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• X-factor: For a second consecutive week, Washington's regular cycle will be disrupted, since the Redskins play a second straight Saturday contest. Plus, the Redskins will have to make a long flight to the Pacific Northwest, never an easy trip. Seattle won all eight games this season at Qwest Field, and the Seahawks are now 24-10 at home since the stadium opened in 2002. The home field, from a scoring standpoint, has been worth about a touchdown more per game for the Seahawks. Seattle lost its only playoff game at Qwest Field (last year to the Rams).
• X-and-O factor: The play of each team's defensive tackles figures to be a key to the outcome of the game. Not many people watch the interior line play in any game, let alone a postseason contest, but keep an eye on the trench battles in this game. The Washington tandem of Cornelius Griffin and Joe Salave'a played with great intensity in the Redskins' wild-card victory at Tampa Bay, and will face a terrific Seattle interior trio of center Robbie Tobeck and guards Steve Hutchinson and Chris Gray. The Seattle tackles are a bit more active, but Rocky Bernard, the best penetrator of the bunch, has now gone six games without a sack.
• Rx factor (health): Washington -- Lost starting left defensive end Renaldo Wynn to a broken right forearm on Saturday and his steadiness as an excellent two-way player will be missed. Cornerback Shawn Springs missed the wild-card game with a hamstring strain and might still be gimpy. The Redskins, of course, will be without right guard Randy Thomas, who suffered a broken leg last month.
• Numbers cruncher: Matt Hasselbeck's completion rate for December, 76.1 percent, was the highest in league history for the month. In his last four games, Hasselbeck threw only 16 incompletions and had nine touchdown passes. In that stretch, his passer rating was 104.2 or better every week, and three times he had a rating of 127.0 or better. The seven-year veteran, who operates what is arguably the purest version of the "West Coast" style offense in the NFL, has been uncannily accurate down the stretch and unflappable. The Redskins are going to have to come up with something to disrupt his rhythm.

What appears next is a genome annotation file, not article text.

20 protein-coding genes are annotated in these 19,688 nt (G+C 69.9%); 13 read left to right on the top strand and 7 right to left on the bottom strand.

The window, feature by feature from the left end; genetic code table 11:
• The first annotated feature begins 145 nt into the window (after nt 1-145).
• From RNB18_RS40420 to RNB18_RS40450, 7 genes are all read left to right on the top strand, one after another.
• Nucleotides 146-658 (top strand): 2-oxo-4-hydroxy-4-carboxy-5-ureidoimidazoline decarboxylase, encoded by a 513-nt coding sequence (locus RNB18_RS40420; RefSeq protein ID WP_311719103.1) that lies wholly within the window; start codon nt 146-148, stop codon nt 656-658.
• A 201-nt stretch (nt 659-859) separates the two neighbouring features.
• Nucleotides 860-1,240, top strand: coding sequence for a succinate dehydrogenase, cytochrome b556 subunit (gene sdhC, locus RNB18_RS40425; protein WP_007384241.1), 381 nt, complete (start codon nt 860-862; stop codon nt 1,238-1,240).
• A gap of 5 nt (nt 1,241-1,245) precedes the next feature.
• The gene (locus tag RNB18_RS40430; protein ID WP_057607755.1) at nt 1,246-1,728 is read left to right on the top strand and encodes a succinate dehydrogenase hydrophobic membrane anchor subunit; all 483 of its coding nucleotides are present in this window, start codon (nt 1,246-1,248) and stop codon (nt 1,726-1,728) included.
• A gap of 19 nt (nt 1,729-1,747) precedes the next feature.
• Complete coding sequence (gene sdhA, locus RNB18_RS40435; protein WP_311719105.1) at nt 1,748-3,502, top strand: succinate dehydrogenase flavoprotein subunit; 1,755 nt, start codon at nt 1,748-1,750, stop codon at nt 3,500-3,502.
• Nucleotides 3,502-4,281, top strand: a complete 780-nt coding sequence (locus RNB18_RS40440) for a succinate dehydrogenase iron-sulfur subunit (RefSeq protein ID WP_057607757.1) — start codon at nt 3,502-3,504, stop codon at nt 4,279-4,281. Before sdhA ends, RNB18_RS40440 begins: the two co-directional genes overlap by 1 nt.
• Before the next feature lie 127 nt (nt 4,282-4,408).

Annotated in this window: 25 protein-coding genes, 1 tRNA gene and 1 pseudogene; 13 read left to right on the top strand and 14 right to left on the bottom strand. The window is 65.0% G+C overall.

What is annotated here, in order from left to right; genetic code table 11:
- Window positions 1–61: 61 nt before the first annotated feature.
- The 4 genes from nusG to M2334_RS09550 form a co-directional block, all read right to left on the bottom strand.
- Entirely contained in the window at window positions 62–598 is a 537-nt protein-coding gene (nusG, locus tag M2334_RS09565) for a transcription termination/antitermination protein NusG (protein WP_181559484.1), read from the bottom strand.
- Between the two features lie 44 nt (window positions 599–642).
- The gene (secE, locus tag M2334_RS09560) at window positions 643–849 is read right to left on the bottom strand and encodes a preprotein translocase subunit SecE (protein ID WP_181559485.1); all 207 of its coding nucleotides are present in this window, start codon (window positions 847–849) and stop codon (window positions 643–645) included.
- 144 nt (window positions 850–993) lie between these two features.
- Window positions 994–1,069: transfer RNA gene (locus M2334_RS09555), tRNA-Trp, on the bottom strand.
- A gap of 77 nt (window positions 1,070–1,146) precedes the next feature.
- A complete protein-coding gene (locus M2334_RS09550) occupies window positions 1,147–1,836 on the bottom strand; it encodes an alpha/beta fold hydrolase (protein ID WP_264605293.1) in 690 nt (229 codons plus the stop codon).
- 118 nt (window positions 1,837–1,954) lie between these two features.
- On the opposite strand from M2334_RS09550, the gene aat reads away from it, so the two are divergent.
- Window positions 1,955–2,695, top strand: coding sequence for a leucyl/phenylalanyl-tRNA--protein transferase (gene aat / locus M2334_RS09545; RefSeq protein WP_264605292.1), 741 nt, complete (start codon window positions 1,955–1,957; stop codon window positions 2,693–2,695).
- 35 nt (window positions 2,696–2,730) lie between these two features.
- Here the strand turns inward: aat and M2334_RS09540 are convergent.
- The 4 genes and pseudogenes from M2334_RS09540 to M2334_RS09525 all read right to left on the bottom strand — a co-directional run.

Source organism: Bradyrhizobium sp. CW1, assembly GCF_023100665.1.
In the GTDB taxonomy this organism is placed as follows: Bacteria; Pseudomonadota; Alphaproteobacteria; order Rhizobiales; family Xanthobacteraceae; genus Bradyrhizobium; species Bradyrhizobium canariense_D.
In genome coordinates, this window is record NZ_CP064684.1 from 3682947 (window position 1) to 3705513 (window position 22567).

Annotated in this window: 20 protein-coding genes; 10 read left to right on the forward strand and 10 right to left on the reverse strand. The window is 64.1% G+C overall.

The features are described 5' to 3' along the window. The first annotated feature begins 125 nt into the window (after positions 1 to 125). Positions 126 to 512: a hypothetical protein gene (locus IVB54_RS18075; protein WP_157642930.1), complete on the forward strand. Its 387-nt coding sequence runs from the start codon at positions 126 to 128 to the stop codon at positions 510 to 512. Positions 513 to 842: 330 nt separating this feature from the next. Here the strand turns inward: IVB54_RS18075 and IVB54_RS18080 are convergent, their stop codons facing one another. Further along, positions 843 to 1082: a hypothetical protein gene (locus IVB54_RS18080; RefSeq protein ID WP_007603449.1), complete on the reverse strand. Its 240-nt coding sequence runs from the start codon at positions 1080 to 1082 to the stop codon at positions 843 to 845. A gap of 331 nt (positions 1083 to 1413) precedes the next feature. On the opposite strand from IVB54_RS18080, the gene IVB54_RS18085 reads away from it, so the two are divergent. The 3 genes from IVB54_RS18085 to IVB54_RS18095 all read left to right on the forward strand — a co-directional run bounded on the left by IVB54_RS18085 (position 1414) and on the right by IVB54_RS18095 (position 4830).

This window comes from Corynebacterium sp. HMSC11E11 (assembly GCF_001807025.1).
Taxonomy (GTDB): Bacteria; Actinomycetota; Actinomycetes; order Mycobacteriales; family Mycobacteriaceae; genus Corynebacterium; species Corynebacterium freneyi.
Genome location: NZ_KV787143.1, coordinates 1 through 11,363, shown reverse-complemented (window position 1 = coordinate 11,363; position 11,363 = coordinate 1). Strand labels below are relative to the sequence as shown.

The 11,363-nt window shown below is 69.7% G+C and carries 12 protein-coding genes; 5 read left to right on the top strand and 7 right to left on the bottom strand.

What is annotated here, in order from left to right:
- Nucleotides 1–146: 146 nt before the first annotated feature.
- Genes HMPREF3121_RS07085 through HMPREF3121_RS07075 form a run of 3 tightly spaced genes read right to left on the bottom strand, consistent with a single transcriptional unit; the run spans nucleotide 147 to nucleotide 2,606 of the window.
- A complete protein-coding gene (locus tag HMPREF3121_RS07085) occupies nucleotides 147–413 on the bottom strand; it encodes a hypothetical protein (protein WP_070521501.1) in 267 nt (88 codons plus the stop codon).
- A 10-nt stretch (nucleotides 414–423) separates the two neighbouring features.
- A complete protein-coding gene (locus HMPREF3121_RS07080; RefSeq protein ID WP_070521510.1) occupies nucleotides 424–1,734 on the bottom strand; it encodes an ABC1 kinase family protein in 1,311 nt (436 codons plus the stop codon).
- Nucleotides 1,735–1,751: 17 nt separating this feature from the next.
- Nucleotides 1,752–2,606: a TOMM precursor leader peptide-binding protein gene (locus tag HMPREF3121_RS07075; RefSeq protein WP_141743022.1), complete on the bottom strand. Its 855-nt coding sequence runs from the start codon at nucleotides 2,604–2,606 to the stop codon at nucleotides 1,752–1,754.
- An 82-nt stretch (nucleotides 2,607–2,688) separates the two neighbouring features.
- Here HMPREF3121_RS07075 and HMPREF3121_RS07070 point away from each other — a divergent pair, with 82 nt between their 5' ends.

• The Redskins will win if: They gain more than the 120 yards on offense they managed last week. OK, seriously, Washington needs to control the clock with Clinton Portis, keep Mark Brunell's attempts at about 20, and avoid third-and-long situations, where their veteran quarterback tends to get happy feet and his lack of arm strength is more obvious. A few takeaways wouldn't hurt, either.
• The Seahawks will win if: They continue to move the ball offensively with the kind of peak efficiency they have demonstrated much of the season. Seattle is a unique offense, one that leads the NFL in scoring drives of 80 yards or more and is also near the top of the statistics in so-called "explosive" plays. Oh, yeah, the Seattle defense definitely must limit the big plays by Washington wide receiver Santana Moss, the Redskins' one notable home-run hitter on offense. Moss had six catches for 87 yards in the regular-season game.